Nonreligious Group Factors Versus Religious Belief in the Prediction of Prosociality

Abstract

Previous research has suggested that religious belief is associated with a range of prosocial behaviors such as social embeddedness and generosity. However, this literature has often conflated belief in God with group involvement and failed to control for demographic and social network effects. Rather than assessing prosociality by comparing religious group members with the unaffiliated, the present study also includes secular/nonreligious group members. Multiple regression analyses controlling for confounds diminishes many of the apparent differences between religious and nonreligious individuals. Belief in God itself accounts for approximately 1–2 % of the variance in social embeddedness domains and <1 % of the variance in the domains of outside-group charity and community volunteering. Belief in God is associated with homophily and parochial behavior such as within-group charitable donations and constrained contact with different others. These findings indicate that prosocial benefits are more related to general group membership equally available to religious and secular group members alike than they are to specifically religious content. Religious beliefs are related to within-group prosociality as well as homophily and parochialism directed to those outside the group.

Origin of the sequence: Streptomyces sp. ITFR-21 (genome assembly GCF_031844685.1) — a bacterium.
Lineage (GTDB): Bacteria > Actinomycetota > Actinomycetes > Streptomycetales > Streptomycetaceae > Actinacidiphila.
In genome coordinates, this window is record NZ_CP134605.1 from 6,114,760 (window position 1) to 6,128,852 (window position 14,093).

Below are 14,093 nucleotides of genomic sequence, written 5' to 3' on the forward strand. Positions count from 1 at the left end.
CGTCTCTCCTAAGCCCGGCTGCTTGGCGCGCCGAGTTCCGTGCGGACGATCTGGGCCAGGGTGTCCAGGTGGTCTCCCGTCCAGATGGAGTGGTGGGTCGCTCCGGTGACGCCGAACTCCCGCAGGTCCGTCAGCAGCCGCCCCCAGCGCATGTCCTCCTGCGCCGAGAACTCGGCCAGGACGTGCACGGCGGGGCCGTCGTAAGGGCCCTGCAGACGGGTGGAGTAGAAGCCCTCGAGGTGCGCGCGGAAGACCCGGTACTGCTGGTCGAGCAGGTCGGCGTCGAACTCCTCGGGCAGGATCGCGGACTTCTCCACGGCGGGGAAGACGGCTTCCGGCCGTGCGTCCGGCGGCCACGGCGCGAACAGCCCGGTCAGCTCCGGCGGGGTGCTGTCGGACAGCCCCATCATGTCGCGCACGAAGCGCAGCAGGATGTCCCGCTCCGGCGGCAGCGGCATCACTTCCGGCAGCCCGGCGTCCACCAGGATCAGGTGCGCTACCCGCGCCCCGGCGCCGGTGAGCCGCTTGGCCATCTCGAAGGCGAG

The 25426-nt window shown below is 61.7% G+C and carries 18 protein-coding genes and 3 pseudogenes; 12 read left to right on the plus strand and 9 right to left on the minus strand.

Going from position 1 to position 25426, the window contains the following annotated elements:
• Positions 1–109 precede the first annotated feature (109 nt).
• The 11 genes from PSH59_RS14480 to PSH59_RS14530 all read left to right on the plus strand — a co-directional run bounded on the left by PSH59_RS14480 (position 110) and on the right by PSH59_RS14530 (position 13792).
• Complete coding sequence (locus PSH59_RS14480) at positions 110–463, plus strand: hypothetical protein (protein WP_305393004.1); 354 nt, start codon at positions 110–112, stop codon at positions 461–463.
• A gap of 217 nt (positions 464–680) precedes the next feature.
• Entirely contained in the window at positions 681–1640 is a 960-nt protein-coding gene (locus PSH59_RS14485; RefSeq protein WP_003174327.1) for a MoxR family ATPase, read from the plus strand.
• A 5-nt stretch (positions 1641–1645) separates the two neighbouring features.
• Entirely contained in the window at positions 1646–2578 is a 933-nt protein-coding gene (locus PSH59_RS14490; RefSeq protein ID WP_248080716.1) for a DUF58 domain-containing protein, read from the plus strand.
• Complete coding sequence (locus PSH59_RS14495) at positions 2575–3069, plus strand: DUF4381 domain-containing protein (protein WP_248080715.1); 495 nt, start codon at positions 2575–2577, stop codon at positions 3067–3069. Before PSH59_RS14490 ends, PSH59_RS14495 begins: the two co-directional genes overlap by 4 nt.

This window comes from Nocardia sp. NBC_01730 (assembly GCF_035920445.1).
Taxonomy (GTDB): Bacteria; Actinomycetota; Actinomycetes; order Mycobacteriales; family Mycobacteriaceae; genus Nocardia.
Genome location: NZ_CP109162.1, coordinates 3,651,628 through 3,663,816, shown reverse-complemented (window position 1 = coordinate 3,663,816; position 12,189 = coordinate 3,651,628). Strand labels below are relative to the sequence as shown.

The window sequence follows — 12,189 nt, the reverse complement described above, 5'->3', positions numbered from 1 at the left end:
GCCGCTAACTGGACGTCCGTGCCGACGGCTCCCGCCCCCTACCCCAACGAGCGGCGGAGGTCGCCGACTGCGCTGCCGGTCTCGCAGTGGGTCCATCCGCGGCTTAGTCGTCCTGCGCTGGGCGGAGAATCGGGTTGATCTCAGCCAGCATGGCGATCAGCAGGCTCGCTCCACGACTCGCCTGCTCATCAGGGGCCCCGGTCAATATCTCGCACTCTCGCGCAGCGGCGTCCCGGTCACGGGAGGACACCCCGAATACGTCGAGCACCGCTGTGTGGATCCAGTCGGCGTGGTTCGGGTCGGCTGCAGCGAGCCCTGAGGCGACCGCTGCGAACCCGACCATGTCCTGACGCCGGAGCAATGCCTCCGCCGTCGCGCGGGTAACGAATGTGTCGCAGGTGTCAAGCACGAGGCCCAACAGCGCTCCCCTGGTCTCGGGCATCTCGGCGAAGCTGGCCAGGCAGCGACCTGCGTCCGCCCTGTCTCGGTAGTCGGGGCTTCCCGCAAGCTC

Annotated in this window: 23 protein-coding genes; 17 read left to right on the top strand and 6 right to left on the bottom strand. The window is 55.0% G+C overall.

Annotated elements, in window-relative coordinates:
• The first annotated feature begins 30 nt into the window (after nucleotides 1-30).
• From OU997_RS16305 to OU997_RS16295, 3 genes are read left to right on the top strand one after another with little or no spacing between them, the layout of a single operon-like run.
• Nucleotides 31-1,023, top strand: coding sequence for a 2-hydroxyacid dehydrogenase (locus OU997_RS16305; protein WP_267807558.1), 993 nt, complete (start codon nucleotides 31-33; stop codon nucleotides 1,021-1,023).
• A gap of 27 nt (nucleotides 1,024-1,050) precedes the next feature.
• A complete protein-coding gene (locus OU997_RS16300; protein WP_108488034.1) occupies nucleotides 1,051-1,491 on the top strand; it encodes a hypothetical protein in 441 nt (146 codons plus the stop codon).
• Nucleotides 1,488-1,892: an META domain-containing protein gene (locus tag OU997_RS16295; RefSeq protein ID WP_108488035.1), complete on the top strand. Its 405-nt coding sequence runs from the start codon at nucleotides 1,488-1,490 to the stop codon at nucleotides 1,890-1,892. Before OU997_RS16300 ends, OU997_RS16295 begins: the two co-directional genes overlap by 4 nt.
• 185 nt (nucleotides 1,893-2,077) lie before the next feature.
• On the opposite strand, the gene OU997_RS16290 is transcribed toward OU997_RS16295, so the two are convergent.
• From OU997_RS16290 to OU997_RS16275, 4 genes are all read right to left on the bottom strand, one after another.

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Notes

  1. 1.

    Belief in God was defined with the item: “There is an all-powerful, all-knowing, all-good deity who created the known universe and guides all things” rather than the more commonly-used “importance of religion” type item because the former measures solely belief whereas the latter is confounded with subjective importance. That is, for many seculars, belief in deities is indeed important, but not because they personally endorse these beliefs. In this context, equating disbelief in God with a “not at all” response to “religion is important to me” would be akin to equating a “conservative” with “low importance of liberalism”.

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Galen, L.W., Sharp, M. & McNulty, A. Nonreligious Group Factors Versus Religious Belief in the Prediction of Prosociality. Soc Indic Res 122, 411–432 (2015). https://doi.org/10.1007/s11205-014-0700-0

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Keywords

  • Religion
  • Secular
  • Prosocial
  • Charity
  • Ingroup